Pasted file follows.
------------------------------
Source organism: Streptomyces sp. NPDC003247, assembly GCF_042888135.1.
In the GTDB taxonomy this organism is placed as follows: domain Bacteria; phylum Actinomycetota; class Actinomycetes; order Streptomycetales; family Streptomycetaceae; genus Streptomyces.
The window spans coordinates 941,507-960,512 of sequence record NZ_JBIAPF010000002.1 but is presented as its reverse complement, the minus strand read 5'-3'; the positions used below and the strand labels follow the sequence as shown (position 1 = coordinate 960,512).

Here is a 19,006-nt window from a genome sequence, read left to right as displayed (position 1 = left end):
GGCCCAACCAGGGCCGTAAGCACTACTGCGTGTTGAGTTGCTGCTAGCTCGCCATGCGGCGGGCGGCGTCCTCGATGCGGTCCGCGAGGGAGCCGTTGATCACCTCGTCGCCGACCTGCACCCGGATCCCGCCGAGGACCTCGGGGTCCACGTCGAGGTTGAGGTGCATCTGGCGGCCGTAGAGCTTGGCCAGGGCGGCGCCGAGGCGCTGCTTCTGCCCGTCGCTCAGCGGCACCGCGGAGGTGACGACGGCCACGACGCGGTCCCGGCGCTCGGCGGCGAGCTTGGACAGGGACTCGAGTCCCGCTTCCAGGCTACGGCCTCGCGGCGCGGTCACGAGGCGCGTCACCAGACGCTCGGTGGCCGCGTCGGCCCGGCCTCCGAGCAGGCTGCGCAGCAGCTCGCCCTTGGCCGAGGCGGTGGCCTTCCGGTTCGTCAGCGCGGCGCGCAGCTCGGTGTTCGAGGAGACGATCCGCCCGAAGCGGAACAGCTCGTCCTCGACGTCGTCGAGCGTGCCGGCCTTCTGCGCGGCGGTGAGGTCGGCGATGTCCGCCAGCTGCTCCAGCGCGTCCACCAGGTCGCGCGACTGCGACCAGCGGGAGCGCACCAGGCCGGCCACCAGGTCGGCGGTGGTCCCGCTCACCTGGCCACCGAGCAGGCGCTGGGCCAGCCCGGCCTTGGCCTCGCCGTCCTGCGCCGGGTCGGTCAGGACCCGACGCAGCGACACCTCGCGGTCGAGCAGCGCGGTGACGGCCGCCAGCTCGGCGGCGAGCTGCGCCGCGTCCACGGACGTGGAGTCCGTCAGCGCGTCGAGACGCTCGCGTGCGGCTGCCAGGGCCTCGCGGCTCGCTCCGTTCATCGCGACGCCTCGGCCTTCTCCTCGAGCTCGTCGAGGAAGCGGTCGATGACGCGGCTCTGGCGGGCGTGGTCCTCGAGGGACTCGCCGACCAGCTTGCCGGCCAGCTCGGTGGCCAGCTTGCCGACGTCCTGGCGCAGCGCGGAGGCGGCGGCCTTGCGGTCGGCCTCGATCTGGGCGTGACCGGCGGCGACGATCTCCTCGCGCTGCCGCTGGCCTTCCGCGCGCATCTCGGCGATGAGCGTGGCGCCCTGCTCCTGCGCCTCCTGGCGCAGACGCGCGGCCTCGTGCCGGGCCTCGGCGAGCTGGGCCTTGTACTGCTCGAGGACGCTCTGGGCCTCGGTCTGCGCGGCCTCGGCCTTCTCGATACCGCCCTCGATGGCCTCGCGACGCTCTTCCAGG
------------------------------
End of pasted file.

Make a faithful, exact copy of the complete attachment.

Source organism: Streptomyces sp. NPDC003247, assembly GCF_042888135.1.
In the GTDB taxonomy this organism is placed as follows: domain Bacteria; phylum Actinomycetota; class Actinomycetes; order Streptomycetales; family Streptomycetaceae; genus Streptomyces.
The window spans coordinates 941,507-960,512 of sequence record NZ_JBIAPF010000002.1 but is presented as its reverse complement, the minus strand read 5'-3'; the positions used below and the strand labels follow the sequence as shown (position 1 = coordinate 960,512).

Here is a 19,006-nt window from a genome sequence, read left to right as displayed (position 1 = left end):
GGCCCAACCAGGGCCGTAAGCACTACTGCGTGTTGAGTTGCTGCTAGCTCGCCATGCGGCGGGCGGCGTCCTCGATGCGGTCCGCGAGGGAGCCGTTGATCACCTCGTCGCCGACCTGCACCCGGATCCCGCCGAGGACCTCGGGGTCCACGTCGAGGTTGAGGTGCATCTGGCGGCCGTAGAGCTTGGCCAGGGCGGCGCCGAGGCGCTGCTTCTGCCCGTCGCTCAGCGGCACCGCGGAGGTGACGACGGCCACGACGCGGTCCCGGCGCTCGGCGGCGAGCTTGGACAGGGACTCGAGTCCCGCTTCCAGGCTACGGCCTCGCGGCGCGGTCACGAGGCGCGTCACCAGACGCTCGGTGGCCGCGTCGGCCCGGCCTCCGAGCAGGCTGCGCAGCAGCTCGCCCTTGGCCGAGGCGGTGGCCTTCCGGTTCGTCAGCGCGGCGCGCAGCTCGGTGTTCGAGGAGACGATCCGCCCGAAGCGGAACAGCTCGTCCTCGACGTCGTCGAGCGTGCCGGCCTTCTGCGCGGCGGTGAGGTCGGCGATGTCCGCCAGCTGCTCCAGCGCGTCCACCAGGTCGCGCGACTGCGACCAGCGGGAGCGCACCAGGCCGGCCACCAGGTCGGCGGTGGTCCCGCTCACCTGGCCACCGAGCAGGCGCTGGGCCAGCCCGGCCTTGGCCTCGCCGTCCTGCGCCGGGTCGGTCAGGACCCGACGCAGCGACACCTCGCGGTCGAGCAGCGCGGTGACGGCCGCCAGCTCGGCGGCGAGCTGCGCCGCGTCCACGGACGTGGAGTCCGTCAGCGCGTCGAGACGCTCGCGTGCGGCTGCCAGGGCCTCGCGGCTCGCTCCGTTCATCGCGACGCCTCGGCCTTCTCCTCGAGCTCGTCGAGGAAGCGGTCGATGACGCGGCTCTGGCGGGCGTGGTCCTCGAGGGACTCGCCGACCAGCTTGCCGGCCAGCTCGGTGGCCAGCTTGCCGACGTCCTGGCGCAGCGCGGAGGCGGCGGCCTTGCGGTCGGCCTCGATCTGGGCGTGACCGGCGGCGACGATCTCCTCGCGCTGCCGCTGGCCTTCCGCGCGCATCTCGGCGATGAGCGTGGCGCCCTGCTCCTGCGCCTCCTGGCGCAGACGCGCGGCCTCGTGCCGGGCCTCGGCGAGCTGGGCCTTGTACTGCTCGAGGACGCTCTGGGCCTCGGTCTGCGCGGCCTCGGCCTTCTCGATACCGCCCTCGATGGCCTCGCGACGCTCTTCCAGG